I do not read much fiction during the school year; I am constantly creating, revising and re-creating my lectures so most of my reading is done in support of that process. However, once summer arrives I break out the fiction and devour it like I do the food at Texas de Brazil after a strategic fast.
So far this summer my reading includes five Jeffery Deaver mysteries; The Blue Nowhere, The Twelvth Card, A Textbook Case, The Broken Window, and The Empty Chair. Deaver is a master of the mystery-writing craft; bold characters, sophisticated plots, action, action and a little more action. It’s hard to put down one of his books after starting it and it’s hard not to immediately begin another of his books after completing one (Amazon makes this dangerously easy with their 30 second Kindle downloads).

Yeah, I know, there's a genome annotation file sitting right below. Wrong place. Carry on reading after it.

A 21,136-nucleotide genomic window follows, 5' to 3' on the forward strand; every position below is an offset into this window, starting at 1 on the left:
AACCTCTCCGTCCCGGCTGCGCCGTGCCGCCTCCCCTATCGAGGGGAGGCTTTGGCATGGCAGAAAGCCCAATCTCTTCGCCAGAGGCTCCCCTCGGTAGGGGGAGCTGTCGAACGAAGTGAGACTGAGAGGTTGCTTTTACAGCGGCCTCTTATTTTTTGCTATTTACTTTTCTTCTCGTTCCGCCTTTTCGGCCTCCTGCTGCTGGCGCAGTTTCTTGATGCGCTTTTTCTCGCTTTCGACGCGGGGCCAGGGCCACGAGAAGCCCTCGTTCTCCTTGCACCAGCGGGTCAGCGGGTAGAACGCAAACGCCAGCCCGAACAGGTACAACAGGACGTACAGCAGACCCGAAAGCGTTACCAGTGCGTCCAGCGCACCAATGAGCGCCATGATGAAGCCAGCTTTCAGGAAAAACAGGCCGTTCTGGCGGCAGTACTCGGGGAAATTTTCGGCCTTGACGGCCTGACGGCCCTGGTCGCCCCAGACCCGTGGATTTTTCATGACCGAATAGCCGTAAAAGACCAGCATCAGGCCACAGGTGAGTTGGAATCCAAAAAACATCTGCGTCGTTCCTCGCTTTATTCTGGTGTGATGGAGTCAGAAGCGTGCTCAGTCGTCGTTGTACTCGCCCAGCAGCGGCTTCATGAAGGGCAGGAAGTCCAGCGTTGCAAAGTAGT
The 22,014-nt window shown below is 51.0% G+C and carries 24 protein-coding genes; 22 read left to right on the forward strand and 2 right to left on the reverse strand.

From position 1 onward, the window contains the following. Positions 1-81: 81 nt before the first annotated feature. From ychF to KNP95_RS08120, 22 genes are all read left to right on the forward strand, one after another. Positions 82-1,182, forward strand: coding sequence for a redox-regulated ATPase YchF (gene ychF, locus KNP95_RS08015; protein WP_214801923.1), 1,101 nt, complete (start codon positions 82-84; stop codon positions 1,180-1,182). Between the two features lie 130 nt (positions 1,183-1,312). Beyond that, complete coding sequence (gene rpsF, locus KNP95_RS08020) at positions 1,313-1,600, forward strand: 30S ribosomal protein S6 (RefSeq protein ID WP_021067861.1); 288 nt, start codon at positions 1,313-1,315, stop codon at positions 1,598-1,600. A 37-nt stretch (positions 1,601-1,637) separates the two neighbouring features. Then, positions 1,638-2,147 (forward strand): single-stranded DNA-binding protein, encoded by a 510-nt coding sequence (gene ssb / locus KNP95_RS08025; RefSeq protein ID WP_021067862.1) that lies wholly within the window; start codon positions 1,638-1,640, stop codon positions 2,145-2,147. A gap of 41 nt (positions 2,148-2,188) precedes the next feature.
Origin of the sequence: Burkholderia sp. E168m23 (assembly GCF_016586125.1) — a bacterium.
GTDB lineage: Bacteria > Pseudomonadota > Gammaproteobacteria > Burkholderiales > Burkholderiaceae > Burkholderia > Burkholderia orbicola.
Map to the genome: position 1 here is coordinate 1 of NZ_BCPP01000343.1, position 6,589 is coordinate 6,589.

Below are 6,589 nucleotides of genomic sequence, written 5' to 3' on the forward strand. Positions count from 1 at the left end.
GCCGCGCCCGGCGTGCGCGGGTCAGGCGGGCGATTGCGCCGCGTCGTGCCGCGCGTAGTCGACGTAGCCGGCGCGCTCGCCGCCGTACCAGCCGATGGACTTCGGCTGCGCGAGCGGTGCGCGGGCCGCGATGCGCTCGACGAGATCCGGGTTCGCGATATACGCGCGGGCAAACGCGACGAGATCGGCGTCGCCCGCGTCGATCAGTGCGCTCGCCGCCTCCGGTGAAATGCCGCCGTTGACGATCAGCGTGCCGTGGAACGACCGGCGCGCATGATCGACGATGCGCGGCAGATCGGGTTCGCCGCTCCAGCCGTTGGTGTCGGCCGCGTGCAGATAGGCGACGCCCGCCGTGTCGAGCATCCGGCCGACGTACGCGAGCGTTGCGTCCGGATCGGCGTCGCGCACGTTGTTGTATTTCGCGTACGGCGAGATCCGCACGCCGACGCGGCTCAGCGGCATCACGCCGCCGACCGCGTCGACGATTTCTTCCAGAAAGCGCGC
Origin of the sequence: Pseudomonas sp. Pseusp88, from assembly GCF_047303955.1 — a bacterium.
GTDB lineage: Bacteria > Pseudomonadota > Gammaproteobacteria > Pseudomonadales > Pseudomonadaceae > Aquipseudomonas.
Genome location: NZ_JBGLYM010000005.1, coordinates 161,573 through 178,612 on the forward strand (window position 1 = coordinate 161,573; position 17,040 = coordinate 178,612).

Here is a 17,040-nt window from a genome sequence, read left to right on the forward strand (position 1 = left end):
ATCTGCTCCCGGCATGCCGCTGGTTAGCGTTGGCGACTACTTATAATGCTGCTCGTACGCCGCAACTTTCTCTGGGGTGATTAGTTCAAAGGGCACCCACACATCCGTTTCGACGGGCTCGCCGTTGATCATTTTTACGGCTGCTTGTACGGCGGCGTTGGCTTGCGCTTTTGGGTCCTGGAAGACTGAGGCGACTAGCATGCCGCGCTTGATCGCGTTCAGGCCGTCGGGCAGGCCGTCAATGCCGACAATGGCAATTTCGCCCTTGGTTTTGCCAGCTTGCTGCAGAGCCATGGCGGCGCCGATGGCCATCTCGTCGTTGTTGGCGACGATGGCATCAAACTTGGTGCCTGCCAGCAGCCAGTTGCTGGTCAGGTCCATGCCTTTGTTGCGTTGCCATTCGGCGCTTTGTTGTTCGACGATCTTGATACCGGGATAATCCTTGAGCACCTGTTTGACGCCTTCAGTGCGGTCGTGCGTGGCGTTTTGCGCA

The compelling power of Deaver’s writing seems to lie in two key areas; the unique story-lines and the surprising plot twists. Red herrings abound but when the plot twists and then twists again you don’t get the feeling that you have been manipulated or that the author resorted to some contrived and unexpected intervention of some new event or character in order to resolve the matter (Deus ex machina). Instead, you find yourself saying, “The information was there the entire time, so why didn’t I expect that?”
A few quick notes regarding the worldview found in these books; the antagonists in these books are seriously bad, shockingly bad, and, the behavior of the protagonists is what you would expect from those with a blue-state value system. You won’t find God in these books apart from his name being used as an expletive. Furthermore, Southerners tend to be depicted as provincial at best, and frequently as ignorant hicks.
Despite these caveats, I am sure I will work my way through the whole corpus of Deaver’s works.